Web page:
Major Research Initiatives
The Thrive Center's research seeks to investigate and further understand the psychological components of thriving, as well as the further the promotion of the process of thriving. Specifically, the Thrive Center works at the integration of science and spirituality.
Shades of Gratitude Project
Our team seeks to test and develop a theoretical framework to help guide future research on gratitude.
The Joyride Project
Pamela King explores the nature of joy and how to nurture joy in youth in order to promote thriving.
Study of Spirituality in America
Our team uses cutting-edge structural model analysis to understand diverse spirituality in the U.S.
CI Study of Positive Youth Development
Pamela King and partners study the impact of Compassion International's programs on youth.
Measuring Spirituality Among Adolescents
Pamela King tests the psychological viability of the MDAS scale among diverse youth.
The Telos Project
Pamela King uses teleology to further understand the ends and means of human development and thriving.
Multidimensional Identities of the 1.5 Undocu Generation
Lisseth Rojas-Flores and Norma Ramirez lead a self-care, mental health series to support undocumented youth.
Research Projects Archive
A continuation study, Pamela King follows up on the spiritual journeys of elected youth exemplars.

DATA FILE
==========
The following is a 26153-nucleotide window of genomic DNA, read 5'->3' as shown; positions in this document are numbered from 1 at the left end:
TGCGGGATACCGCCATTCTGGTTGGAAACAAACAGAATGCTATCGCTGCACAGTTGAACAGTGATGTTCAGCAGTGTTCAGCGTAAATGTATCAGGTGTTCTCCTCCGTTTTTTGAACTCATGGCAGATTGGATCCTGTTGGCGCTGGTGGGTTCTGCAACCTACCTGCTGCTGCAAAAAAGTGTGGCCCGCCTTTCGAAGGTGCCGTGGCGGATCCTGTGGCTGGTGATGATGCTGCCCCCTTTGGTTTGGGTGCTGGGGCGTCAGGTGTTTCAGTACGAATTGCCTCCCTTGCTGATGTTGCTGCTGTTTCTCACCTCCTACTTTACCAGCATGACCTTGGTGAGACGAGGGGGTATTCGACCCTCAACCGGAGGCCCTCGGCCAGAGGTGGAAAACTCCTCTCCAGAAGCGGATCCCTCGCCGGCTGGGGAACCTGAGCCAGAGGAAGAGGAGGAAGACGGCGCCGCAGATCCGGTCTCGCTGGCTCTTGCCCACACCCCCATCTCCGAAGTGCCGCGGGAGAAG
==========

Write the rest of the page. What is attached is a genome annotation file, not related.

Thrive scholars lead a table discussion on patience in different contexts with 3 other thought leaders.
Ben Houltberg and scholars examine the role of self-narrative profiles in elite athletes' wellbeing.
Sarah Schnitker and Ben Houltberg examine the contexts in which teen athletes develop character strengths.
Thrive faculty and students engage scholars on evolutionary psychology, spirituality, and thriving.
Sarah Schnitker and student researchers study the impact of goal sanctification on gratitude, generosity, and thrift.
Pamela King evaluates a high school mentorship program to see how mentors help youth thrive.
Sarah Schnitker examines the connection between intercessory prayer and generosity with student researchers.
The CI research team look at instances of commonality and specificity in Salvadoran youth enrolled in CI programs.
The CI research team test the MDAS scale across 2 samples, and share implications for future research.
Drs. King, Schnitker, and Houltberg provide an overview of how religion is linked to moral and virtue development in youth.
Dr. King and Thrive Fellow, Defoy propose a definition and framework for understanding joy through thriving.
The CI research team test whether religiousness is related to hopeful future expectations.
Dr. King propose a teleological framework to conceptualize joy as a virtue that can lead to thriving.
The CI research team report on the data collected from Rwandan participants to assess the traits of effective PYD programs.
The CI research team apply the MDAS to indicate the extent to which spirituality was integrated into the lives of youth.
Thrive scholars propose that religion/spirituality is related to thriving through telos, virtues, and transcendence.
Drs. King and Hardy capture the latest research on religion and spirituality for youth thriving in this special issue.
The CI research team explore the use of the specificity principle in future assessments of Sustainable Development Goal indicators.
The CI research team review and discuss the use PYD models in global settings, particularly among impoverished youth.
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